* PDM Tube Deck Transmitter.pdf (35.41 KB - downloaded 563 times.)
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« Reply #56 on: January 23, 2014, 03:30:55 PM »

The zener fixed bias circuit in the RF amplifier technically isn't needed because typically the modulator tube is simply turned off, and there is no voltage across the RF amplifier at that point..... so no protective bias is needed.  Usually at least from a linearity standpoint, 100% grid leak bias has typically worked better, at least in my RF amplifiers.


I was thinking more protective bias is needed for a dumb mistake, no drive or cata-crapout short situation. Like when the modulator itself shorts or the MOSFET driving it shorts. I've had this happen several times and it will put full voltage on the RF final.  A shutdown circuit would be even better for the final, but more complex with floating circuits. A 33V 50 watt zener is cheap and simple insurance to cover most problems occurring outside the final.



T
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« Reply #57 on: January 23, 2014, 05:35:59 PM »


That same web site has many PDM rigs shown. This one is solid state, 220 watts for 40M AM:

http://www.lu8jb.com.ar/PWM_460_40m_(2).htm

He has many of the schematics there...The PDM is based upon a NE555 and an LM311...Quite simple!

Jim
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« Reply #58 on: January 23, 2014, 10:06:59 PM »

It should be pointed out that lu8jb uses a 75kHz sampling frequency whereas Steve's PDM's use about 110kHz so the PDM filters will have different component values.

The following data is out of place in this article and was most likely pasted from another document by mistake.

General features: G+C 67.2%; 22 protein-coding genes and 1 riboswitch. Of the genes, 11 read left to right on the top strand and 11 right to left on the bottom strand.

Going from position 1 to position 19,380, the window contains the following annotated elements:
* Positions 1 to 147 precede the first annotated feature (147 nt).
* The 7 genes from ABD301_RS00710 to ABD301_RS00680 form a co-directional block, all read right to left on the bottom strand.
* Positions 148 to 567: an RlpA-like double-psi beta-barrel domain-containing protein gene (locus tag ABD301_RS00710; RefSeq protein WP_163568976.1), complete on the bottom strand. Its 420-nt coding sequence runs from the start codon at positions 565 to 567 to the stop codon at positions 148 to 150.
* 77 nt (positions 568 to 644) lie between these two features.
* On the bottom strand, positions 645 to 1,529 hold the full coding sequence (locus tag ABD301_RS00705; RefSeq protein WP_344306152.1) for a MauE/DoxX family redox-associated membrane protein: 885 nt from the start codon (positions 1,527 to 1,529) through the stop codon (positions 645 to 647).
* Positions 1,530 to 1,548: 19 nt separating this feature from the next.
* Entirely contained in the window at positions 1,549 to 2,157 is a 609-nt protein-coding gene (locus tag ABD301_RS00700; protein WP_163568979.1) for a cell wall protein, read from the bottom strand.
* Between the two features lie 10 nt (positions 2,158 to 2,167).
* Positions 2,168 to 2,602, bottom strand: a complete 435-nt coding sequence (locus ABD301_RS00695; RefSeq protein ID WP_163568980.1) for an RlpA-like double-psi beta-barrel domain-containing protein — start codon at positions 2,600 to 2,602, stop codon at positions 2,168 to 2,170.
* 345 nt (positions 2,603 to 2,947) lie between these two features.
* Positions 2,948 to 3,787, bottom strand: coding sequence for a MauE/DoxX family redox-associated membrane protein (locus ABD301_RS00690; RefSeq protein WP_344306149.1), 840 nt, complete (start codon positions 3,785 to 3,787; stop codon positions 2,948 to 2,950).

75kHz was the standard sampling frequency for some of the Harris/Gates PDM rigs so it should be more than sufficient for Ham audio.

However, I prefer the higher sampling frequency of Steve's circuit since it should yield slightly smaller values of PDM filter components.

Phil - AC0OB
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« Reply #59 on: January 24, 2014, 12:10:46 AM »

That's a good point about the switching frequency.  The main reason why such a low frequency was used with the tube PWM transmitters is because, for various reasons (that have already been covered here), it is very hard in tubes to maintain the PWM waveform over the entire range of duty cycles.  So, there is less mathematical integration of the waveform as a percentage of the entire cycle at lower frequencies than at higher frequencies.

The old Harris PWM rigs used 70kHz, and I used around 70kHz in all of my tube PWM rigs.  It is possible to change the PWM boards to put out a lower switching frequency by changing a couple of component values.
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« Reply #60 on: January 24, 2014, 01:23:50 AM »

Quote
The old Harris PWM rigs used 70kHz, and I used around 70kHz in all of my tube PWM rigs.  It is possible to change the PWM boards to put out a lower switching frequency by changing a couple of component values.

Yep, that was a typo. Harris' PDM generators generally used a 70kHz standard.

l8ujb uses about 75kHz which is 5X15kHz, 15 kHz being the highest audio frequency expected.

In one implementation, Harris/Gates used a 35kHz cutoff, 3 inductor PDM filter system (with appropriate caps). There was a feedback path, tapped right after the first inductor, that fed back to the PDM module for distortion correction.

My plan for the circuit was to see if it could operate at the approx. 110kHz frequency with the 6DQ5 sweep tubes, and if not, then change the component values at the RT and CT ports of the 25701 PDM chip.


Lots of fun stuff to play with.  Cheesy

Phil - AC0OB
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« Reply #61 on: January 24, 2014, 08:13:08 AM »